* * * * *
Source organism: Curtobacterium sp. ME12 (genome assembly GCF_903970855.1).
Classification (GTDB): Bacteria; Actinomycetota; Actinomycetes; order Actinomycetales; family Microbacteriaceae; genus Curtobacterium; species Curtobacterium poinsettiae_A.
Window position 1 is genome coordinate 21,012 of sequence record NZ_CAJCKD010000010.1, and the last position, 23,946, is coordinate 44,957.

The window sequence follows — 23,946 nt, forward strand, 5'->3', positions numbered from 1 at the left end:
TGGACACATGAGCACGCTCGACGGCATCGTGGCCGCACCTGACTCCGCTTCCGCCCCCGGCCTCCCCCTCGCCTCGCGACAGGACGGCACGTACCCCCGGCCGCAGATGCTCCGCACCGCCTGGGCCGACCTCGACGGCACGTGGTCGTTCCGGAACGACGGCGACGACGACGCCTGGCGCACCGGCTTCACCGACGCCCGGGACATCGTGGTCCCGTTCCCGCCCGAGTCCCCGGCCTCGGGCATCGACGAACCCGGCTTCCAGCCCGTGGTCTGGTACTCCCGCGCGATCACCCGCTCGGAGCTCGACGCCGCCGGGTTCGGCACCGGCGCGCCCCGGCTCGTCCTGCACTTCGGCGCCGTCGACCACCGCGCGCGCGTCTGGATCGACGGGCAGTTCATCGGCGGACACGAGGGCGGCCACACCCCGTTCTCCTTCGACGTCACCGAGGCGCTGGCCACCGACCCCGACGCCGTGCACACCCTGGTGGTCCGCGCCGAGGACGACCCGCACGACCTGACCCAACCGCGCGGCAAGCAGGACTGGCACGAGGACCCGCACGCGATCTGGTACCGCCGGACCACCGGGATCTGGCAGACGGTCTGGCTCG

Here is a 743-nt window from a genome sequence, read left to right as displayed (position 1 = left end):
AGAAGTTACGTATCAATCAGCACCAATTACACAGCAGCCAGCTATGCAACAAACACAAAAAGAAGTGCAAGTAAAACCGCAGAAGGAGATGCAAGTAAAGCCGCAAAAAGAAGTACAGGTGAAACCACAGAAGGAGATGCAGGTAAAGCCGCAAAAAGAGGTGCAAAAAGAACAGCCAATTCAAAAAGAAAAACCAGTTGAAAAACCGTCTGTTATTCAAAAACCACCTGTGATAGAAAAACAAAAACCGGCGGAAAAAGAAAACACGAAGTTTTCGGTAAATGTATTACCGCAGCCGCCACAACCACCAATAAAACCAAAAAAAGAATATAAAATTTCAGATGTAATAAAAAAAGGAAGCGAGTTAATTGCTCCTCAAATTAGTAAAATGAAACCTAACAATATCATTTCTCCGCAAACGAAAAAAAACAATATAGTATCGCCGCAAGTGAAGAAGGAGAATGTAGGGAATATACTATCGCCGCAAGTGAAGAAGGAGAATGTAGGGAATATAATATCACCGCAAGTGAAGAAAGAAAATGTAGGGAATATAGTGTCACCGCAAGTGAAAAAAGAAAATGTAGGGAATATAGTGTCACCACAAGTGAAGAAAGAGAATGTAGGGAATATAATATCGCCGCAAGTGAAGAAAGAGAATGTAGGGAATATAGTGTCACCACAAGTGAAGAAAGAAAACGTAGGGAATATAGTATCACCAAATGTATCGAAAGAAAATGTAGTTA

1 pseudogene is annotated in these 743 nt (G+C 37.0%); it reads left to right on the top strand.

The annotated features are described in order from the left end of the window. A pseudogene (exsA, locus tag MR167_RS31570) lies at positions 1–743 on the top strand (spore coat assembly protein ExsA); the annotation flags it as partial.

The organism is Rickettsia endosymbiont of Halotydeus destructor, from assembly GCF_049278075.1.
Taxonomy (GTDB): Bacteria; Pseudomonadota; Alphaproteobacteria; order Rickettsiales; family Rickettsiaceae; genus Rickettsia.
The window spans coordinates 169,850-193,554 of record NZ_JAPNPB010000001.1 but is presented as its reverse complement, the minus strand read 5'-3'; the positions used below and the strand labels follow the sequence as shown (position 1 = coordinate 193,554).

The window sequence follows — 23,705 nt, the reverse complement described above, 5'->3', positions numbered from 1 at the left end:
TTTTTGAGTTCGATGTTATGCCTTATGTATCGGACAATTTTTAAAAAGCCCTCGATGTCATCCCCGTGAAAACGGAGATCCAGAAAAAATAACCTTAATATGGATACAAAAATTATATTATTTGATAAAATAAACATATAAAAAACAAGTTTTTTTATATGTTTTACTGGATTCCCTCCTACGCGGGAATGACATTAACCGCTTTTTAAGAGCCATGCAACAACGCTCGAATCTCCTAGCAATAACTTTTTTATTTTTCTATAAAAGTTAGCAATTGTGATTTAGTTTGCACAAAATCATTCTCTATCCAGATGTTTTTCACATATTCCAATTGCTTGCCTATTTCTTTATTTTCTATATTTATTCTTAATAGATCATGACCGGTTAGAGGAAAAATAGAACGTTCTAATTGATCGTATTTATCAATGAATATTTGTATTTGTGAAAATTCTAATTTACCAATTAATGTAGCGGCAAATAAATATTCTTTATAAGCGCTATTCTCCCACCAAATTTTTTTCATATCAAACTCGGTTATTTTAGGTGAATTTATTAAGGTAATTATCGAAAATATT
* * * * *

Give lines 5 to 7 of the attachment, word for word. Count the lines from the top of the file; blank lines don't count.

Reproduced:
TGGACACATGAGCACGCTCGACGGCATCGTGGCCGCACCTGACTCCGCTTCCGCCCCCGGCCTCCCCCTCGCCTCGCGACAGGACGGCACGTACCCCCGGCCGCAGATGCTCCGCACCGCCTGGGCCGACCTCGACGGCACGTGGTCGTTCCGGAACGACGGCGACGACGACGCCTGGCGCACCGGCTTCACCGACGCCCGGGACATCGTGGTCCCGTTCCCGCCCGAGTCCCCGGCCTCGGGCATCGACGAACCCGGCTTCCAGCCCGTGGTCTGGTACTCCCGCGCGATCACCCGCTCGGAGCTCGACGCCGCCGGGTTCGGCACCGGCGCGCCCCGGCTCGTCCTGCACTTCGGCGCCGTCGACCACCGCGCGCGCGTCTGGATCGACGGGCAGTTCATCGGCGGACACGAGGGCGGCCACACCCCGTTCTCCTTCGACGTCACCGAGGCGCTGGCCACCGACCCCGACGCCGTGCACACCCTGGTGGTCCGCGCCGAGGACGACCCGCACGACCTGACCCAACCGCGCGGCAAGCAGGACTGGCACGAGGACCCGCACGCGATCTGGTACCGCCGGACCACCGGGATCTGGCAGACGGTCTGGCTCG

Here is a 743-nt window from a genome sequence, read left to right as displayed (position 1 = left end):
AGAAGTTACGTATCAATCAGCACCAATTACACAGCAGCCAGCTATGCAACAAACACAAAAAGAAGTGCAAGTAAAACCGCAGAAGGAGATGCAAGTAAAGCCGCAAAAAGAAGTACAGGTGAAACCACAGAAGGAGATGCAGGTAAAGCCGCAAAAAGAGGTGCAAAAAGAACAGCCAATTCAAAAAGAAAAACCAGTTGAAAAACCGTCTGTTATTCAAAAACCACCTGTGATAGAAAAACAAAAACCGGCGGAAAAAGAAAACACGAAGTTTTCGGTAAATGTATTACCGCAGCCGCCACAACCACCAATAAAACCAAAAAAAGAATATAAAATTTCAGATGTAATAAAAAAAGGAAGCGAGTTAATTGCTCCTCAAATTAGTAAAATGAAACCTAACAATATCATTTCTCCGCAAACGAAAAAAAACAATATAGTATCGCCGCAAGTGAAGAAGGAGAATGTAGGGAATATACTATCGCCGCAAGTGAAGAAGGAGAATGTAGGGAATATAATATCACCGCAAGTGAAGAAAGAAAATGTAGGGAATATAGTGTCACCGCAAGTGAAAAAAGAAAATGTAGGGAATATAGTGTCACCACAAGTGAAGAAAGAGAATGTAGGGAATATAATATCGCCGCAAGTGAAGAAAGAGAATGTAGGGAATATAGTGTCACCACAAGTGAAGAAAGAAAACGTAGGGAATATAGTATCACCAAATGTATCGAAAGAAAATGTAGTTA